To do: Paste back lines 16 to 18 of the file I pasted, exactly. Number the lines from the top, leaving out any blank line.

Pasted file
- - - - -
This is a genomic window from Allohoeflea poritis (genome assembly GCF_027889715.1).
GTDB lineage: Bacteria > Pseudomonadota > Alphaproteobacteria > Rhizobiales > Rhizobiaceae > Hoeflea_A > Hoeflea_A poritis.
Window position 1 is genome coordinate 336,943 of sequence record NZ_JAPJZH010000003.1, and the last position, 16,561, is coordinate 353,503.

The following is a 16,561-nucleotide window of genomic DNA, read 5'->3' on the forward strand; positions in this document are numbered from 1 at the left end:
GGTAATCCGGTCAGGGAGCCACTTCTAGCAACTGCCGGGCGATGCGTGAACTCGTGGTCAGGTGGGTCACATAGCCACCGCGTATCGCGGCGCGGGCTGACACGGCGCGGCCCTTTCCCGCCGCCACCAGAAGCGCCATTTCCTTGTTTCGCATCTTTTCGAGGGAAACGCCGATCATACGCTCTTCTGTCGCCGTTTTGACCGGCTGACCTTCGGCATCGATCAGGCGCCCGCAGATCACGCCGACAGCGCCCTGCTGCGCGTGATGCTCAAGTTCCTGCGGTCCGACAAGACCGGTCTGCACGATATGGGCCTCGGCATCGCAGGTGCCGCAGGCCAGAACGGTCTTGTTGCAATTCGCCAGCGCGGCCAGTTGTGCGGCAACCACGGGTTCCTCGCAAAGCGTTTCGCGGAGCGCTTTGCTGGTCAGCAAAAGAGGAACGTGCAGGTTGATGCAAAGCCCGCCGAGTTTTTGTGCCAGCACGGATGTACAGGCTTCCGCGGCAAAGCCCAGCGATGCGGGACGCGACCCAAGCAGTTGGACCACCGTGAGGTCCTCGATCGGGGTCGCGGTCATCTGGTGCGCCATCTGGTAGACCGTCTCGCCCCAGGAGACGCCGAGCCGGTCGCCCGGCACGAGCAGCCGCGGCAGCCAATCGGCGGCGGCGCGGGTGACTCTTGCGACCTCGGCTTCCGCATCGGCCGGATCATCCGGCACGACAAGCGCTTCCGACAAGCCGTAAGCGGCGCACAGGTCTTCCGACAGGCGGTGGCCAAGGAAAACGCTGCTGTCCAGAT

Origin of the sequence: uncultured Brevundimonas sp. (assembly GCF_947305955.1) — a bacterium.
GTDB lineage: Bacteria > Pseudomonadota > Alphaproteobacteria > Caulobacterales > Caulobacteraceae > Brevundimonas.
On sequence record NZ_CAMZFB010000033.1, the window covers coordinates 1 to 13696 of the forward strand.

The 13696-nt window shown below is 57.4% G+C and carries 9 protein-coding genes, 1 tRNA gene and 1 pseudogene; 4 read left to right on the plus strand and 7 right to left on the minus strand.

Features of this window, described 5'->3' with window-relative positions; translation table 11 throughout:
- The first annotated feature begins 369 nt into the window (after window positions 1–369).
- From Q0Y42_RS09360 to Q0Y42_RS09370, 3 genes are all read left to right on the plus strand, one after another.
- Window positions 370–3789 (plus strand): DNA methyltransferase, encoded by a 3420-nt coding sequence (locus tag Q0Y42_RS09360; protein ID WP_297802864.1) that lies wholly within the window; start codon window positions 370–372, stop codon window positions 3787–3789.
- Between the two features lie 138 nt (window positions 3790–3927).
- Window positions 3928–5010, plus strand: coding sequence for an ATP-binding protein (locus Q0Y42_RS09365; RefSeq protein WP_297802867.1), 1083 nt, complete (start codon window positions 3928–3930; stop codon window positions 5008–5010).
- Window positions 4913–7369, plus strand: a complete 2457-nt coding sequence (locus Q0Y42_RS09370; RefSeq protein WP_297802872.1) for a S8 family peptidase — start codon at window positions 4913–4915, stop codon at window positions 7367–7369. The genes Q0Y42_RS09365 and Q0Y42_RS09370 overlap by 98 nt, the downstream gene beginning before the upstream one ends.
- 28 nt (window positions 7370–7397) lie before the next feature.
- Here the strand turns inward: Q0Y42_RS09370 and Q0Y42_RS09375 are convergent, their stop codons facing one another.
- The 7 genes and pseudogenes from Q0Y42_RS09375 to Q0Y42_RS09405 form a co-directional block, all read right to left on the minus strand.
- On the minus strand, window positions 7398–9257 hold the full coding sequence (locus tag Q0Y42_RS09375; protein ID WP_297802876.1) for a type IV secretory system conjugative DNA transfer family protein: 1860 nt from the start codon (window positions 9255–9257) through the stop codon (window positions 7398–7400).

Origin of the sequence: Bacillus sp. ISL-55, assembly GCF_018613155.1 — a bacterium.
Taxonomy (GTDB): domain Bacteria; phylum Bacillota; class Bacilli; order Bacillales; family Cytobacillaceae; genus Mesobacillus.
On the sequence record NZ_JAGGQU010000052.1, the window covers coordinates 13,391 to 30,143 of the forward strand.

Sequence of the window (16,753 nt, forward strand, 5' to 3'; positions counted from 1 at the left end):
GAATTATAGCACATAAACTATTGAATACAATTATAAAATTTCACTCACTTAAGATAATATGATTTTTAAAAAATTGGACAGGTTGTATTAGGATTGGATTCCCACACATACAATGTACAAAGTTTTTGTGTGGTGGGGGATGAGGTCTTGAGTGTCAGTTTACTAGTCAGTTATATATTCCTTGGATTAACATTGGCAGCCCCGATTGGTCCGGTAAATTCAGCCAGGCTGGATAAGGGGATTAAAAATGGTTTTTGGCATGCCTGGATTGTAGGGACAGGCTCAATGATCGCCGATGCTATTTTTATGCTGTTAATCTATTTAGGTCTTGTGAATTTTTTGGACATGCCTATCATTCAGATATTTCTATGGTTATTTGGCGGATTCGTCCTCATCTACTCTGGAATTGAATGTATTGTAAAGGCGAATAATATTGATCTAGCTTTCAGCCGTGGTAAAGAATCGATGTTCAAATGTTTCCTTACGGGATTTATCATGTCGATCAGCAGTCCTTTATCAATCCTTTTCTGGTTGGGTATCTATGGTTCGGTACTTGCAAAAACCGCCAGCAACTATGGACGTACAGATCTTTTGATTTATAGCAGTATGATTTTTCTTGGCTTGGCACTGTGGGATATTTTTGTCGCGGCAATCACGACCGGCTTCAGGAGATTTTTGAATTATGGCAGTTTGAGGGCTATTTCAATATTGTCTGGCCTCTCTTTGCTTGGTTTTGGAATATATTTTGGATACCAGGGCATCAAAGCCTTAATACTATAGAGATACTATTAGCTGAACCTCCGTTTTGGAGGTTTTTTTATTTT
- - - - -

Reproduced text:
- Window positions 4913–7369, plus strand: a complete 2457-nt coding sequence (locus Q0Y42_RS09370; RefSeq protein WP_297802872.1) for a S8 family peptidase — start codon at window positions 4913–4915, stop codon at window positions 7367–7369. The genes Q0Y42_RS09365 and Q0Y42_RS09370 overlap by 98 nt, the downstream gene beginning before the upstream one ends.
- 28 nt (window positions 7370–7397) lie before the next feature.
- Here the strand turns inward: Q0Y42_RS09370 and Q0Y42_RS09375 are convergent, their stop codons facing one another.